He stood nearby, a tall,imposing, white-clad figure of a man. He'd just finished delivering the 411 on diabetes, and his patient lay silently, her eyes glazed over with this overload of information.
Time to soften the blow.
"Questions?" he smiled broadly, inviting her to ask something, ask anything. Because he'd definatly know the answer, he'd been doing this for the past 21 years. Answering the kids' questions. Answering their parents' questions. The common ones, the not-so-common-ones, the ones that made him think. Diabetes is a very question-filled disease.
Too many questions, as of yet unknown. Which to ask first, is the real question.
"Can a diabetic give blood?"
It pops out, this new fear of having somehow "tainted" blood. Not being normal. Not being useful.Memories of a father giving blood, and now wondering if she'd ever do the same.She'd
never given blood, but being diagnosed with diabetes suddenly brought up the desire.
"Actually, they used to not be able to,but the Red Cross revised its guidelines a couple of years ago and yes, you should be able to. You've never taken animal insulin."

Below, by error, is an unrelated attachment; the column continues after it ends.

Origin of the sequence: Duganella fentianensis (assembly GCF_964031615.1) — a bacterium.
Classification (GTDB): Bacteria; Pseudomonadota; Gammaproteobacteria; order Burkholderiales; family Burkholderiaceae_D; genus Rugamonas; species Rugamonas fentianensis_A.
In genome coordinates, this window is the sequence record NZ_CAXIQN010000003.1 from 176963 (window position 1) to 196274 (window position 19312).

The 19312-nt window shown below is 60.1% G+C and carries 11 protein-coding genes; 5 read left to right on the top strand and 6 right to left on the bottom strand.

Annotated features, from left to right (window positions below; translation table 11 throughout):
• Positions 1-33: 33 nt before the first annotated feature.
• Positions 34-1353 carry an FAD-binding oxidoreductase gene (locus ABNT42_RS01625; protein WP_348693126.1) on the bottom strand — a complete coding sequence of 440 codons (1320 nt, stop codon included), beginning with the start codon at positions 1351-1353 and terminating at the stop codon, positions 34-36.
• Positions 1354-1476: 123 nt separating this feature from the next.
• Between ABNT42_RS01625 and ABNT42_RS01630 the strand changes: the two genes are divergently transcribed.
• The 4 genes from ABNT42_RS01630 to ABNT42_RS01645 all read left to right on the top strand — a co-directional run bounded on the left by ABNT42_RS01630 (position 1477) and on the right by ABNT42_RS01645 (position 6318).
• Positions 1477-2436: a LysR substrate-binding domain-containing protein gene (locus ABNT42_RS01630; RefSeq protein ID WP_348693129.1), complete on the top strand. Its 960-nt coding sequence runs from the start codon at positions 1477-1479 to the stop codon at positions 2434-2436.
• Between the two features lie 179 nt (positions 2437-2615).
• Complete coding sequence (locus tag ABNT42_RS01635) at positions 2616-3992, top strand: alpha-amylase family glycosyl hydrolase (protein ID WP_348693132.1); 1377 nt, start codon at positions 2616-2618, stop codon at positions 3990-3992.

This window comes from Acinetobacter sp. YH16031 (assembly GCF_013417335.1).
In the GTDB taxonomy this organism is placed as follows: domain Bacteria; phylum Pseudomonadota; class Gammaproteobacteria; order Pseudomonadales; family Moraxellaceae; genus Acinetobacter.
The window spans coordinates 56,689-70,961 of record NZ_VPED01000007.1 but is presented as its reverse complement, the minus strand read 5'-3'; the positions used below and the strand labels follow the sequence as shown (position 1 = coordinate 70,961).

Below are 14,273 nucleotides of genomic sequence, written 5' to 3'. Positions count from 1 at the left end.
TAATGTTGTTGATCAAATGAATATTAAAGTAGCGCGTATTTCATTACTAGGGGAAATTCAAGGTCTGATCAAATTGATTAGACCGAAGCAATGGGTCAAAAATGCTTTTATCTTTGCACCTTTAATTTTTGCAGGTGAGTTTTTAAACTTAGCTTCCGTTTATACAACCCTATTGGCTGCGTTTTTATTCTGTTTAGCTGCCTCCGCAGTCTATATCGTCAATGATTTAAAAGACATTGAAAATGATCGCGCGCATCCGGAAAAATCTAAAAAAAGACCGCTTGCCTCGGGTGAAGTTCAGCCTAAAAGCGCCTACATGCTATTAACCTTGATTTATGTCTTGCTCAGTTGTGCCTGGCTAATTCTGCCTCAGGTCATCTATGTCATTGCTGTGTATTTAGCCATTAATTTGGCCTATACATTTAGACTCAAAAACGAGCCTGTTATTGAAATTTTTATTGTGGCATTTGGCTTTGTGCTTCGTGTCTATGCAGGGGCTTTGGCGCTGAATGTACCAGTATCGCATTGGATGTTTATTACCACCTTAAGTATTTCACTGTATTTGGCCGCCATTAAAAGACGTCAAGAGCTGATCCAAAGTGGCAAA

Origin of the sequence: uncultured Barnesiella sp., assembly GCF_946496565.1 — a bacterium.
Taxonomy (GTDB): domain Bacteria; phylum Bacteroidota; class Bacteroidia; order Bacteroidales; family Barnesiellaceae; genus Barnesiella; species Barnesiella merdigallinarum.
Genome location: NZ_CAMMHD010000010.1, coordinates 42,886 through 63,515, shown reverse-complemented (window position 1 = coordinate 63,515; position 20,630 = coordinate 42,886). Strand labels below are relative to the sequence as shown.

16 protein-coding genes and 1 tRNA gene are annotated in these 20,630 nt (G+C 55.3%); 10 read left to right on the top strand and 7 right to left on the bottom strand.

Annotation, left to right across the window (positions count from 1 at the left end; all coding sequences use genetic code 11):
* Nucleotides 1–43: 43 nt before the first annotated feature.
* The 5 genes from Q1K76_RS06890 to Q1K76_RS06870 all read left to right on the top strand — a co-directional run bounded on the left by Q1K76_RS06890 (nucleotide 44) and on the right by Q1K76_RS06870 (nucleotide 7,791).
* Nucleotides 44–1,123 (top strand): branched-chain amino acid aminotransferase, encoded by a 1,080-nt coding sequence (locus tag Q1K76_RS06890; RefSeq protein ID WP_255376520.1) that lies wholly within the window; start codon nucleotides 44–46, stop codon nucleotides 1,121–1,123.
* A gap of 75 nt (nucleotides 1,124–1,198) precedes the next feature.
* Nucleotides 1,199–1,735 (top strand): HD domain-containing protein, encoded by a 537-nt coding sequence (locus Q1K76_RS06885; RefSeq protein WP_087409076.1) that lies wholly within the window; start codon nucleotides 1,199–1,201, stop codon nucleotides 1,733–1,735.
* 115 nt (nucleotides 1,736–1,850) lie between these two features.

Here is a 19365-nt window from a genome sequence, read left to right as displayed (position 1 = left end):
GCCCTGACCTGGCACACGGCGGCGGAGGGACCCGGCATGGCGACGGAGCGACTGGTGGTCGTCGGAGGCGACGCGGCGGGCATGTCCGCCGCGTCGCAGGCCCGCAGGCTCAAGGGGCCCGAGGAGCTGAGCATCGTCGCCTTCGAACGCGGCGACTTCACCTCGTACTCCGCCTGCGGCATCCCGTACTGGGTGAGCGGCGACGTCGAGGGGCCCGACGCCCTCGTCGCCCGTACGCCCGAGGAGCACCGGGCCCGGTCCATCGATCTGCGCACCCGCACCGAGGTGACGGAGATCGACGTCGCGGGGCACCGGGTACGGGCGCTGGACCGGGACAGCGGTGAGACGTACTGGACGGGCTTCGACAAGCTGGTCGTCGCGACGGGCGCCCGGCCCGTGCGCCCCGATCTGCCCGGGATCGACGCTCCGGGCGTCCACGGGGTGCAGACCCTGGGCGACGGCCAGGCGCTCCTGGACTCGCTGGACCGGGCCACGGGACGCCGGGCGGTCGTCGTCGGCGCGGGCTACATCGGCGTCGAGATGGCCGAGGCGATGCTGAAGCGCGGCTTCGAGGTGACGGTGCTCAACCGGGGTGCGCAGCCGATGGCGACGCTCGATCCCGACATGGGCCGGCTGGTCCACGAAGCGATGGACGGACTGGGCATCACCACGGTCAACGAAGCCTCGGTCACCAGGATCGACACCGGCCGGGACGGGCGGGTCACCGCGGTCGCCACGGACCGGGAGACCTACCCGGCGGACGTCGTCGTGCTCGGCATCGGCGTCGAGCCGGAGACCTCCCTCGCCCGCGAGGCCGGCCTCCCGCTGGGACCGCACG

Yeah, baby.Something D's can "do." Life isn't over. Giving blood is not an option just then, but it's a thought for the future.
- - -
August,2000. First blood donation.
- - -
It used to be that the Red Cross phlebotomists would go into major spasmodic conniptions + pull out their Medical Guidelines books whenever I mentioned I was an insulin dependent D. Questions about bovine insulin, whether I'd had a change of insulin therapy during the past 2 weeks, whether I was in "good" control, etc. would invariably follow.Concerns over whether the pump might induce weird bacteria into my bloodstream.(very stupid concerns) It was like an act of Congress, getting through the entire process. Now, things are much better(I don't even have to declare the D-just check off a bunch of boxes).
Haven't given in awhile, since July + the crud. But I gave today, #31.And it felt good. Someone out there, will benefit from me-the drain-on-society diabetic. There are normal people who can't say the same. And if I can give, I will continue to do so.